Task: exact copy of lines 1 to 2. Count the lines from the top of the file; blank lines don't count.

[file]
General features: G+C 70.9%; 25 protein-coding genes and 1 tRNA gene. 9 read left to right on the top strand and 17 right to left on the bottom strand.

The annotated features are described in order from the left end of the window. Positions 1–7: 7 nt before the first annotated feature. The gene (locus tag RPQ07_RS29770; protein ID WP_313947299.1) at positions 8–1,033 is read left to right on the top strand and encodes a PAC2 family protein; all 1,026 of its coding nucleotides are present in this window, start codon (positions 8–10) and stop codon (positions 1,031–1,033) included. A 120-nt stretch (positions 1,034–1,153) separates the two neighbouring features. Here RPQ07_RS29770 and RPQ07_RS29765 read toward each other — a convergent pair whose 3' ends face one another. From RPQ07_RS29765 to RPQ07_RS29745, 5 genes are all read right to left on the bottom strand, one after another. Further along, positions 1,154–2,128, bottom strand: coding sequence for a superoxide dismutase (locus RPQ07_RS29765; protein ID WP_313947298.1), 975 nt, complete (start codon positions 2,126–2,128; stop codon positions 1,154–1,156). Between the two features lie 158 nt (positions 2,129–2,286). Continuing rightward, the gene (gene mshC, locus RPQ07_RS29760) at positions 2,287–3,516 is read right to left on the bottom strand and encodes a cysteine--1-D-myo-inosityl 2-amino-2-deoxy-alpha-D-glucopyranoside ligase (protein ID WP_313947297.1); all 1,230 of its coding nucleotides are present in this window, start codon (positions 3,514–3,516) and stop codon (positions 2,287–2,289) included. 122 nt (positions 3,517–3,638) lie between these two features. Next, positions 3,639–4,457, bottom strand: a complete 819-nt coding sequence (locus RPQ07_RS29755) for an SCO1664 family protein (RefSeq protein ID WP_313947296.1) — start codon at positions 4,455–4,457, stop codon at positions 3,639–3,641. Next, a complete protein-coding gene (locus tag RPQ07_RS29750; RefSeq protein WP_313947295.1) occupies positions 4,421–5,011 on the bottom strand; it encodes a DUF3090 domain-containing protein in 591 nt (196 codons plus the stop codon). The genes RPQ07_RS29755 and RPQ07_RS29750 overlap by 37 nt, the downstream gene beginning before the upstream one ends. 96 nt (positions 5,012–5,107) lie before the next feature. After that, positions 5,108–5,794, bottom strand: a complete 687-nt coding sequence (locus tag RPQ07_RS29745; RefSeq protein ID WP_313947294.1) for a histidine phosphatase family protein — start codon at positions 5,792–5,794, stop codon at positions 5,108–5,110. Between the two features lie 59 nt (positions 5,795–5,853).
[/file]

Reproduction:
General features: G+C 70.9%; 25 protein-coding genes and 1 tRNA gene. 9 read left to right on the top strand and 17 right to left on the bottom strand.

The annotated features are described in order from the left end of the window. Positions 1–7: 7 nt before the first annotated feature. The gene (locus tag RPQ07_RS29770; protein ID WP_313947299.1) at positions 8–1,033 is read left to right on the top strand and encodes a PAC2 family protein; all 1,026 of its coding nucleotides are present in this window, start codon (positions 8–10) and stop codon (positions 1,031–1,033) included. A 120-nt stretch (positions 1,034–1,153) separates the two neighbouring features. Here RPQ07_RS29770 and RPQ07_RS29765 read toward each other — a convergent pair whose 3' ends face one another. From RPQ07_RS29765 to RPQ07_RS29745, 5 genes are all read right to left on the bottom strand, one after another. Further along, positions 1,154–2,128, bottom strand: coding sequence for a superoxide dismutase (locus RPQ07_RS29765; protein ID WP_313947298.1), 975 nt, complete (start codon positions 2,126–2,128; stop codon positions 1,154–1,156). Between the two features lie 158 nt (positions 2,129–2,286). Continuing rightward, the gene (gene mshC, locus RPQ07_RS29760) at positions 2,287–3,516 is read right to left on the bottom strand and encodes a cysteine--1-D-myo-inosityl 2-amino-2-deoxy-alpha-D-glucopyranoside ligase (protein ID WP_313947297.1); all 1,230 of its coding nucleotides are present in this window, start codon (positions 3,514–3,516) and stop codon (positions 2,287–2,289) included. 122 nt (positions 3,517–3,638) lie between these two features. Next, positions 3,639–4,457, bottom strand: a complete 819-nt coding sequence (locus RPQ07_RS29755) for an SCO1664 family protein (RefSeq protein ID WP_313947296.1) — start codon at positions 4,455–4,457, stop codon at positions 3,639–3,641. Next, a complete protein-coding gene (locus tag RPQ07_RS29750; RefSeq protein WP_313947295.1) occupies positions 4,421–5,011 on the bottom strand; it encodes a DUF3090 domain-containing protein in 591 nt (196 codons plus the stop codon). The genes RPQ07_RS29755 and RPQ07_RS29750 overlap by 37 nt, the downstream gene beginning before the upstream one ends. 96 nt (positions 5,012–5,107) lie before the next feature. After that, positions 5,108–5,794, bottom strand: a complete 687-nt coding sequence (locus tag RPQ07_RS29745; RefSeq protein ID WP_313947294.1) for a histidine phosphatase family protein — start codon at positions 5,792–5,794, stop codon at positions 5,108–5,110. Between the two features lie 59 nt (positions 5,795–5,853).